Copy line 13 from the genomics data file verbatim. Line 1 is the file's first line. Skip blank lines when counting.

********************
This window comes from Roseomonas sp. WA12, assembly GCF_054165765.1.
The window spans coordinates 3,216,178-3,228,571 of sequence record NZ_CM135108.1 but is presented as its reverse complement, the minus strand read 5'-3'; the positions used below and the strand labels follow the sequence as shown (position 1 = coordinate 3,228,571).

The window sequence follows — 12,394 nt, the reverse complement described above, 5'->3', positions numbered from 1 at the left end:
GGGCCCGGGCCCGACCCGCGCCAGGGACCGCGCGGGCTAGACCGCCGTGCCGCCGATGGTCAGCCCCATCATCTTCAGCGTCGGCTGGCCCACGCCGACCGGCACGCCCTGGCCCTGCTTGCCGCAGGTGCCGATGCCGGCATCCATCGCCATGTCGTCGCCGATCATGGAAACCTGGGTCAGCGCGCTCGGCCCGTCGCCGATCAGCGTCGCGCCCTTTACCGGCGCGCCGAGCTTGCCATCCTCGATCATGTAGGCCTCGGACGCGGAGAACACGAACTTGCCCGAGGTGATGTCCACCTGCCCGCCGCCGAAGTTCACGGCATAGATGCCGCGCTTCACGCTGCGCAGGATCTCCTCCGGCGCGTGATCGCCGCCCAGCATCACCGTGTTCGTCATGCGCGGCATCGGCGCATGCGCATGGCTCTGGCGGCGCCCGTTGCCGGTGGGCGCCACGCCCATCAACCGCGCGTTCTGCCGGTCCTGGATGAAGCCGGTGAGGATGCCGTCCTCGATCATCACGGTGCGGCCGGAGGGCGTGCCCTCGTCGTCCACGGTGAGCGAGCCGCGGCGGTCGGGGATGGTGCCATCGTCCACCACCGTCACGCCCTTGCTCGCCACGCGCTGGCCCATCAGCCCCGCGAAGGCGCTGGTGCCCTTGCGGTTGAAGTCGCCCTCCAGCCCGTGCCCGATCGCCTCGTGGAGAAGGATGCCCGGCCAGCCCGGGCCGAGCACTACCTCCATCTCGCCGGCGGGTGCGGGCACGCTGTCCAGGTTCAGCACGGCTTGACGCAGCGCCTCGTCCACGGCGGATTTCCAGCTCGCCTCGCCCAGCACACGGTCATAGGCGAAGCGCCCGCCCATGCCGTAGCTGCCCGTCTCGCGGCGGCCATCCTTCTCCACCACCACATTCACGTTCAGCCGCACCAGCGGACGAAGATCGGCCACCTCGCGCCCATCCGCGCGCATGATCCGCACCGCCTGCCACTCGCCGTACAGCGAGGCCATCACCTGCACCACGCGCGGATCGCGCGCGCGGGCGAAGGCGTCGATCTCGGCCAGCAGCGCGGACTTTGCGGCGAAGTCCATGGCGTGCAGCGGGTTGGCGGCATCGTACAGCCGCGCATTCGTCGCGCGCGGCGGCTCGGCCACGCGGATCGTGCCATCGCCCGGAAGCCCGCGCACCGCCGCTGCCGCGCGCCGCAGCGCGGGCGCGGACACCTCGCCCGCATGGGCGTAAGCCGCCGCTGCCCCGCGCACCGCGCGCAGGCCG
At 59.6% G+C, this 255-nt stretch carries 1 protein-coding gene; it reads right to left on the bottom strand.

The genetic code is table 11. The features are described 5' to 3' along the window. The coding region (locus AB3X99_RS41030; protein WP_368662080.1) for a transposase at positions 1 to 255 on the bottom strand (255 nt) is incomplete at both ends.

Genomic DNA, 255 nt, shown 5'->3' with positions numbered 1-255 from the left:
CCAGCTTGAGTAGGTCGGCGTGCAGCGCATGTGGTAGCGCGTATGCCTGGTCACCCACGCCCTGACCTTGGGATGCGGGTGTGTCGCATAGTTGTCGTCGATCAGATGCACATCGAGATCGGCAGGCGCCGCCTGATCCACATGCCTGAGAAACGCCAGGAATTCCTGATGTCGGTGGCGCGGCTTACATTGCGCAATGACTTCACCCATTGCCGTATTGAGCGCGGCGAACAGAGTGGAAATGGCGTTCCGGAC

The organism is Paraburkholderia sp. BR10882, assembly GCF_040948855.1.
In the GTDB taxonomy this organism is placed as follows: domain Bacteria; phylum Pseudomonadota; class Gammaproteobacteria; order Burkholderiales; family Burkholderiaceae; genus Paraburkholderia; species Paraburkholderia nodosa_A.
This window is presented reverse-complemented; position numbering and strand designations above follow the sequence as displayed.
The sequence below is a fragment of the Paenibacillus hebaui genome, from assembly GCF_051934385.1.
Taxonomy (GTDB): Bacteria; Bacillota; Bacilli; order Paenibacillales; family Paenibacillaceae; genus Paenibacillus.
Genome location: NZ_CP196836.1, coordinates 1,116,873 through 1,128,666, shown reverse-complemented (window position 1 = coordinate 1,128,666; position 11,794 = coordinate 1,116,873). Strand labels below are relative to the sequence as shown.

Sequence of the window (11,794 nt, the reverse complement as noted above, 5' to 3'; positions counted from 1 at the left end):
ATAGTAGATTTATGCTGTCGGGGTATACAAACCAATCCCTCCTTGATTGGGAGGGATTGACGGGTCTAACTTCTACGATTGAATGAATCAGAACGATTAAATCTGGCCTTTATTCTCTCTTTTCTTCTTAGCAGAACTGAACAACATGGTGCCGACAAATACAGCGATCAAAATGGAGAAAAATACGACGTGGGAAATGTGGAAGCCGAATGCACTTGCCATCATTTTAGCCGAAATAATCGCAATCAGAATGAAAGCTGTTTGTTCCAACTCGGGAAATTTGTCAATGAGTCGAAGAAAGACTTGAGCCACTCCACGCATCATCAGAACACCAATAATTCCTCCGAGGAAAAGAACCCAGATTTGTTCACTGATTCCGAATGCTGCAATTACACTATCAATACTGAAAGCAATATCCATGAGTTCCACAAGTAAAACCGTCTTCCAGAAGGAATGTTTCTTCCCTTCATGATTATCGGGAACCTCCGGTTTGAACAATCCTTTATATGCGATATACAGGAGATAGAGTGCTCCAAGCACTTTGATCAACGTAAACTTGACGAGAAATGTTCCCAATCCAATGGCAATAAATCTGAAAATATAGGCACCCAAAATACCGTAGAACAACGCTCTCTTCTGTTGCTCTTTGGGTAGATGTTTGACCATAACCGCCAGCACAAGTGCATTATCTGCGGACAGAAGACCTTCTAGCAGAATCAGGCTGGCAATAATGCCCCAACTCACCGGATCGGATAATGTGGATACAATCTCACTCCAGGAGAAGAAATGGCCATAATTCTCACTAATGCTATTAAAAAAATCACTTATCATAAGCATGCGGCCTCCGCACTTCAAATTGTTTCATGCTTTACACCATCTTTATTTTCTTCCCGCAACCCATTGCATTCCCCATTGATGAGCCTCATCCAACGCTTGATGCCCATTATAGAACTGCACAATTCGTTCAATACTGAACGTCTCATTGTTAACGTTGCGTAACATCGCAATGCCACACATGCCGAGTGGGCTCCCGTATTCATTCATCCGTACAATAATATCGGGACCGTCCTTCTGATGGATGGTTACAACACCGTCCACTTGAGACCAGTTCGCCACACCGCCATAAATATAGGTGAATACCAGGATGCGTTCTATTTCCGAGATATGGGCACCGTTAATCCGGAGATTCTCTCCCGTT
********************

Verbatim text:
Taxonomy (GTDB): Bacteria; Bacillota; Bacilli; order Paenibacillales; family Paenibacillaceae; genus Paenibacillus.